The digastric muscle or digastricus is one of six key muscles which assist in the movement of the human jaw. The digastric muscle helps to open the mouth by lowering the mandible.
The muscle with two bellies.
The digastric muscle, also referred to as the digastricus, is a small muscle situated under the jaw. The primary function of this muscle is to elevate the hyoid bone - a small, horseshoe shaped bone located between the thyroid cartilage and chin. By elevating the hyoid bone, the digastric muscle depresses or lowers the mandible, helping to open the mouth and also assisting in swallowing.
The name “disgastric” is indicative of the muscle’s double-bellied structure, though other muscles in the human body also possess two or more structural bellies. The anterior belly, being the smaller of the two structures, is located on the lower border of the mandible. The larger posterior belly is located on the inferior surface of the skull, on the medial surface of the mastoid process on the temporal bone. The two bellies are joined by an intermediate tendon.
Locating your digastric muscle can be tricky, but you may be able to feel the anterior belly contract by placing your finger under your chin and trying to open your mouth against your finger’s gentle resistance. At the same time, place another finger on the mastoid process - the large, round bony bump behind your earlobe. The contractions you feel in both areas are the anterior and posterior bellies of the digastric muscle.
Pain or discomfort in the digastric muscle may be related to muscle tears and sprains or injuries due to overuse. Some conditions which may affect the digastric muscle include myopathy, atrophy, infectious myositis, lacerations, contusions or neuromuscular diseases. Temporomandibular joint disorder (TMJ) is a general term used to describe acute or chronic pain in the jaw or surrounding face muscles, typically caused by muscle overuse or repetitive jaw-clenching and teeth grinding. Treatment for conditions of the digastric muscle typically entails pain-relief medications or muscle repair surgery. TMJ cases may require oral splints or dental surgery to minimize impact on the digastric muscle caused by the teeth.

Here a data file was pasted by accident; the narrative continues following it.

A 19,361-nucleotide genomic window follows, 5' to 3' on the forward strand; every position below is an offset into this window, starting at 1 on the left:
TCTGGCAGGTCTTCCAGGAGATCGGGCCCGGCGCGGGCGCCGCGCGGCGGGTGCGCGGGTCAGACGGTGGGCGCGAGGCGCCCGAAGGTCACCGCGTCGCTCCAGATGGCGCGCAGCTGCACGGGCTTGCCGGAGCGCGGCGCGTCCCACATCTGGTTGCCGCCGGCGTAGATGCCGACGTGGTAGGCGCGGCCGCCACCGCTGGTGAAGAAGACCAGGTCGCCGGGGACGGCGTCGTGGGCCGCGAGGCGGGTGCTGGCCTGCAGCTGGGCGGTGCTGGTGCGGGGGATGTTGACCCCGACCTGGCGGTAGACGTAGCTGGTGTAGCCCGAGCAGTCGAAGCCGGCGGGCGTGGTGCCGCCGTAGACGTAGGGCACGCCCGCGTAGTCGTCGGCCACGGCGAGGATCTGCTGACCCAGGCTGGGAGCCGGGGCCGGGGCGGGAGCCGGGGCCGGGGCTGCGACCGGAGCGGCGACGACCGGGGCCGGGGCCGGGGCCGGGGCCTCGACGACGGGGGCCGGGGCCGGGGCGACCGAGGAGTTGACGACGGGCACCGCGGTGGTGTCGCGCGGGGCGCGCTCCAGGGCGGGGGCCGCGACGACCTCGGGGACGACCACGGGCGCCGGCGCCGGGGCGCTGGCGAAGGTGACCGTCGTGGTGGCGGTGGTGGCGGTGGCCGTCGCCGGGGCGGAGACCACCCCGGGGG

Mastoid notch of the temporal bone.
Digastric fossa of the mandible.
Mandible depression, elevation and posterior pulling of the hyoid bone which helps to open the mouth.
Anterior belly: trigeminal nerve (cranial nerve V).
Posterior belly: facial nerve (cranial nerve VII).
Anterior belly: submental branch of the facial artery, mylohyoid branch of the inferior alveolar artery.
Posterior belly: occipital artery.
Numerous structural variations have been observed in the digastric muscle. One study on the anatomical variations of the anterior belly of the digastric muscle has determined the differences to be primarily in shape and location of muscle attachment. Other studies show the presence of additional anterior bellies within the digastric muscle.
Liquidato, Bianca Maria, Mirna Duarte Barros, Adriana Leal Alves, and Celina Siqueira Barbosa Pereira. "Anatomical Study Of The Digastric Muscle: Variations In The Anterior Belly." International Journal of Morphology 25.4 (2007): Print.
Sargon, MF, and Çelik, HH. "An Abnormal Digastric Muscle With Three Bellies." Surgical and Radiologic Anatomy 16.2 (1994): 215-216. Print.
Here is a simple exercise which may help to relieve tension in the digastric muscle. Jutting your chin forward and tilting your head slightly upwards, place the tips of both thumbs under your chin, one in front of the other. Next, place the tip of your tongue against the roof of your mouth, gradually increasing the pressure of your tongue while holding your thumbs firmly against the muscle. Hold for ten seconds and repeat three times.
Another exercise is the resisted digastric jaw protrusion exercise. Push the bottom of your jaw forwards, using resistance from your hand. This is a strengthening exercise for the jaw muscles, including the digastric muscle. Perform ten repetitions, three times per day.